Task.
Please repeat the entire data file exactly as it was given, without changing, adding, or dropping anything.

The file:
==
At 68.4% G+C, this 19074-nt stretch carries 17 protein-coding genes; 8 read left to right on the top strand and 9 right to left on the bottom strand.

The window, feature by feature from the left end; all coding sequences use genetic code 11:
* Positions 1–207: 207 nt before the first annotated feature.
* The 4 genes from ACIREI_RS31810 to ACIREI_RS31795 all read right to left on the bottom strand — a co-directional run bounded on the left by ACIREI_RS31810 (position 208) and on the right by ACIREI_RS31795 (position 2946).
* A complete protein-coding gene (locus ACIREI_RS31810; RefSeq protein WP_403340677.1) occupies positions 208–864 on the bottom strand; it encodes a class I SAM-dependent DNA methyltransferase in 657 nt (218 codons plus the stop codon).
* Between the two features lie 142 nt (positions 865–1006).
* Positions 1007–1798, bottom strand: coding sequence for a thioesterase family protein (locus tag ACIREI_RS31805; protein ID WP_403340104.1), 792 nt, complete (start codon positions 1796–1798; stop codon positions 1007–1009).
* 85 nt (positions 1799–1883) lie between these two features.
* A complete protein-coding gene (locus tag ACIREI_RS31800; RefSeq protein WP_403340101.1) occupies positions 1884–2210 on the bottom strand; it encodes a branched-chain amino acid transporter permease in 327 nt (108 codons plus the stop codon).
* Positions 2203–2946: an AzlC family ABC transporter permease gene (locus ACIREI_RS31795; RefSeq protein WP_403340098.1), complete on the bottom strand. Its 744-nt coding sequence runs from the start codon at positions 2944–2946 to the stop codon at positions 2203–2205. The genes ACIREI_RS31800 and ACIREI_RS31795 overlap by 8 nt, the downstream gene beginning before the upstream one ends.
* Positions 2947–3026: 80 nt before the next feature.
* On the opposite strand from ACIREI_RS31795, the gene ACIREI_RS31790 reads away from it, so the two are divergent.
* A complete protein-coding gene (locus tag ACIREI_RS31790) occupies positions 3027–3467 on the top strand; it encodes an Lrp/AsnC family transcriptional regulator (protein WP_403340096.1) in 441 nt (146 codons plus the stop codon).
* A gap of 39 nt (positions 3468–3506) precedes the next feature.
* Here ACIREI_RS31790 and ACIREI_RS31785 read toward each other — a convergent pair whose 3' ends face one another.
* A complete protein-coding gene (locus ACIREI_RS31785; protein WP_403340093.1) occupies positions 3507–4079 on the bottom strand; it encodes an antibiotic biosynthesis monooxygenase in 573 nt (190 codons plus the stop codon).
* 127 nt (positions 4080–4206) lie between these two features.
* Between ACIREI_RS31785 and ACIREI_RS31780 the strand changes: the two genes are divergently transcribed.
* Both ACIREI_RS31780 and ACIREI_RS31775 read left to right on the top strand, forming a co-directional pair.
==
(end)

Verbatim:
At 68.4% G+C, this 19074-nt stretch carries 17 protein-coding genes; 8 read left to right on the top strand and 9 right to left on the bottom strand.

The window, feature by feature from the left end; all coding sequences use genetic code 11:
* Positions 1–207: 207 nt before the first annotated feature.
* The 4 genes from ACIREI_RS31810 to ACIREI_RS31795 all read right to left on the bottom strand — a co-directional run bounded on the left by ACIREI_RS31810 (position 208) and on the right by ACIREI_RS31795 (position 2946).
* A complete protein-coding gene (locus ACIREI_RS31810; RefSeq protein WP_403340677.1) occupies positions 208–864 on the bottom strand; it encodes a class I SAM-dependent DNA methyltransferase in 657 nt (218 codons plus the stop codon).
* Between the two features lie 142 nt (positions 865–1006).
* Positions 1007–1798, bottom strand: coding sequence for a thioesterase family protein (locus tag ACIREI_RS31805; protein ID WP_403340104.1), 792 nt, complete (start codon positions 1796–1798; stop codon positions 1007–1009).
* 85 nt (positions 1799–1883) lie between these two features.
* A complete protein-coding gene (locus tag ACIREI_RS31800; RefSeq protein WP_403340101.1) occupies positions 1884–2210 on the bottom strand; it encodes a branched-chain amino acid transporter permease in 327 nt (108 codons plus the stop codon).
* Positions 2203–2946: an AzlC family ABC transporter permease gene (locus ACIREI_RS31795; RefSeq protein WP_403340098.1), complete on the bottom strand. Its 744-nt coding sequence runs from the start codon at positions 2944–2946 to the stop codon at positions 2203–2205. The genes ACIREI_RS31800 and ACIREI_RS31795 overlap by 8 nt, the downstream gene beginning before the upstream one ends.
* Positions 2947–3026: 80 nt before the next feature.
* On the opposite strand from ACIREI_RS31795, the gene ACIREI_RS31790 reads away from it, so the two are divergent.
* A complete protein-coding gene (locus tag ACIREI_RS31790) occupies positions 3027–3467 on the top strand; it encodes an Lrp/AsnC family transcriptional regulator (protein WP_403340096.1) in 441 nt (146 codons plus the stop codon).
* A gap of 39 nt (positions 3468–3506) precedes the next feature.
* Here ACIREI_RS31790 and ACIREI_RS31785 read toward each other — a convergent pair whose 3' ends face one another.
* A complete protein-coding gene (locus ACIREI_RS31785; protein WP_403340093.1) occupies positions 3507–4079 on the bottom strand; it encodes an antibiotic biosynthesis monooxygenase in 573 nt (190 codons plus the stop codon).
* 127 nt (positions 4080–4206) lie between these two features.
* Between ACIREI_RS31785 and ACIREI_RS31780 the strand changes: the two genes are divergently transcribed.
* Both ACIREI_RS31780 and ACIREI_RS31775 read left to right on the top strand, forming a co-directional pair.